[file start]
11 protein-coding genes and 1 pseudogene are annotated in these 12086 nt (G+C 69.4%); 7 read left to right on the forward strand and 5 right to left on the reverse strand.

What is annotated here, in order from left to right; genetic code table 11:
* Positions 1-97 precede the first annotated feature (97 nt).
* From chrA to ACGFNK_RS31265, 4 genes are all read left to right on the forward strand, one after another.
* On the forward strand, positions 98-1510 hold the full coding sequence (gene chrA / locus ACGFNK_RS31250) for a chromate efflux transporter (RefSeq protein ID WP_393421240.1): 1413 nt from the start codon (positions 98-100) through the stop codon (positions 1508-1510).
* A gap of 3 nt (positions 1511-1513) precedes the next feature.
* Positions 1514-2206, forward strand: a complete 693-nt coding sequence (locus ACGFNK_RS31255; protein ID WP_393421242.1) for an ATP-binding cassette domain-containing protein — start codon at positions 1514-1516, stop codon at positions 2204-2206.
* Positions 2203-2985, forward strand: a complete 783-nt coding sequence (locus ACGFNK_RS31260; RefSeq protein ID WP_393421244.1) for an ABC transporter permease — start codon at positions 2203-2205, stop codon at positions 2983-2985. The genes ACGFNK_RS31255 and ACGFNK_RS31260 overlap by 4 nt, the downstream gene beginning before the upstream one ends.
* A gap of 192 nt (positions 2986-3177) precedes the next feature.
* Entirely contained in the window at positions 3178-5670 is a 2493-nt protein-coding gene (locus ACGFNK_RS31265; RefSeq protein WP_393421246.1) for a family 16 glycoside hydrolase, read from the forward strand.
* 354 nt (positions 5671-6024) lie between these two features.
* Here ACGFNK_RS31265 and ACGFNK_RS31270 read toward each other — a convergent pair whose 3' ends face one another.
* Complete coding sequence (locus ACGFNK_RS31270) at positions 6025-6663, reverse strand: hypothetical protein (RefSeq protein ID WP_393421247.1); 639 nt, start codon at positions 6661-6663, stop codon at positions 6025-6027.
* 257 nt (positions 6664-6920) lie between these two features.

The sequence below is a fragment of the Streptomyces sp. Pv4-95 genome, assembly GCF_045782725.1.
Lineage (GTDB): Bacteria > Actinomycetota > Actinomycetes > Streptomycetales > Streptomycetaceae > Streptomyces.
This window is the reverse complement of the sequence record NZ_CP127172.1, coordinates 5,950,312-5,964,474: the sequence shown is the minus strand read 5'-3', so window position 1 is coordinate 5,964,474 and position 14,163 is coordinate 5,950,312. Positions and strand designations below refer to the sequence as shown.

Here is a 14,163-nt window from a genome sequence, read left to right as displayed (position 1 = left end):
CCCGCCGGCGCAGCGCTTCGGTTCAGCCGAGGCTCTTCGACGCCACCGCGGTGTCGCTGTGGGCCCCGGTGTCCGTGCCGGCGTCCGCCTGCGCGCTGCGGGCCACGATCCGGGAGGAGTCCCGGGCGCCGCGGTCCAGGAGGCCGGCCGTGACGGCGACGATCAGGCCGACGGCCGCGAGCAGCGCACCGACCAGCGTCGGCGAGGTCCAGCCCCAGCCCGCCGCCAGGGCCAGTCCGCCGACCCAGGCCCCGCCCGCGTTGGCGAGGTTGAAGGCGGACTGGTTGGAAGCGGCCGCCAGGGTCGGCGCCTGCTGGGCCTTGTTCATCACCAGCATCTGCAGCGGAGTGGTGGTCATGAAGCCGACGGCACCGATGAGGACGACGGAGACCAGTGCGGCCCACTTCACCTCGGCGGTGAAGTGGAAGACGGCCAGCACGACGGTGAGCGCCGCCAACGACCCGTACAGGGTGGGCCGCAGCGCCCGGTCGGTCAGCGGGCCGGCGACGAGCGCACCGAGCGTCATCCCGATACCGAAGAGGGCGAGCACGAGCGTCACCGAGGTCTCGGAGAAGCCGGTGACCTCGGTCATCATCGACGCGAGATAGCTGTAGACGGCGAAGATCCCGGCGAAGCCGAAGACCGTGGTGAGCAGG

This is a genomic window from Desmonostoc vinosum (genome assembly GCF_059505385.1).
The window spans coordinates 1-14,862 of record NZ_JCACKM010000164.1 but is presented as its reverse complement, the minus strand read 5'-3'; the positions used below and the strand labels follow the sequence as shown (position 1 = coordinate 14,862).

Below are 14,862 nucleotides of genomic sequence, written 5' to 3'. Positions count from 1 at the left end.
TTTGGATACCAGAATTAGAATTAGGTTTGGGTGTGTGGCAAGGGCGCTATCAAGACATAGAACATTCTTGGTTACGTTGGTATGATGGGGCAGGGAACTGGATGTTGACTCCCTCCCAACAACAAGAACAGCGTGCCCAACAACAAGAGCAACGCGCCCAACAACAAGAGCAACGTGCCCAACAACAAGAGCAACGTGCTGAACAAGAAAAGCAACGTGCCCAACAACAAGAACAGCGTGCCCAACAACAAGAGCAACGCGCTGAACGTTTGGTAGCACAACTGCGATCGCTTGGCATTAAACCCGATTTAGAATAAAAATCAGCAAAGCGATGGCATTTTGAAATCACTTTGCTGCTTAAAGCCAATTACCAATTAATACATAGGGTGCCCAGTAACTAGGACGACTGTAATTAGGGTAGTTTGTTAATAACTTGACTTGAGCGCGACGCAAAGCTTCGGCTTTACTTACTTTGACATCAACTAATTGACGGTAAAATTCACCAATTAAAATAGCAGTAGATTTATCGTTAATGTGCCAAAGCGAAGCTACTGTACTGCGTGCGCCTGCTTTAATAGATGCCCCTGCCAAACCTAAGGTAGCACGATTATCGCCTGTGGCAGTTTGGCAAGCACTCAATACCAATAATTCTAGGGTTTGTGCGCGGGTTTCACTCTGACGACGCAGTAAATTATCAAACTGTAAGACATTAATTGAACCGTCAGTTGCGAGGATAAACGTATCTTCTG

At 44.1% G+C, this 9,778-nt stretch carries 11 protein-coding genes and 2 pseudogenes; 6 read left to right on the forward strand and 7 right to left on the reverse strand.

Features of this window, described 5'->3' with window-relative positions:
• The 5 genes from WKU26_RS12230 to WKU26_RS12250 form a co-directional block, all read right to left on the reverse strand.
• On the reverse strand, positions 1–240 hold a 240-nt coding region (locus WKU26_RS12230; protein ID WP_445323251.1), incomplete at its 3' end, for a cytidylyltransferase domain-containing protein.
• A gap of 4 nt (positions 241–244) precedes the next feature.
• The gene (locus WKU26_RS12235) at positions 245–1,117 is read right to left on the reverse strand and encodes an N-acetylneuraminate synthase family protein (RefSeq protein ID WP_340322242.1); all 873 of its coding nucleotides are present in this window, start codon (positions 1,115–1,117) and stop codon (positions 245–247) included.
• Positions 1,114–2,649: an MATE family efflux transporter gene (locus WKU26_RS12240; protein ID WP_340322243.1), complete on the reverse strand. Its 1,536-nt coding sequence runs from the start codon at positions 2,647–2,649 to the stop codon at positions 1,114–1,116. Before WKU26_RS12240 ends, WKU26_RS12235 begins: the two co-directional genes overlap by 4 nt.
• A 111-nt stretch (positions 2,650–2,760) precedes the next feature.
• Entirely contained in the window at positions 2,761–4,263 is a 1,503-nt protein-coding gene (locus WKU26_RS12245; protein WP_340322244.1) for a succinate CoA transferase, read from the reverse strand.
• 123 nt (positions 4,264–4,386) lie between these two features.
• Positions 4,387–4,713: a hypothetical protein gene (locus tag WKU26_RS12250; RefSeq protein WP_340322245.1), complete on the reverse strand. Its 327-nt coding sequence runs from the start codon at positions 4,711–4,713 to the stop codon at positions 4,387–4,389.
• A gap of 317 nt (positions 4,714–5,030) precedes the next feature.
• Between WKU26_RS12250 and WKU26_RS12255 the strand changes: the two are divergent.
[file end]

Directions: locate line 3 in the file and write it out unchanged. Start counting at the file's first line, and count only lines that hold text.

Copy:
* Positions 1-97 precede the first annotated feature (97 nt).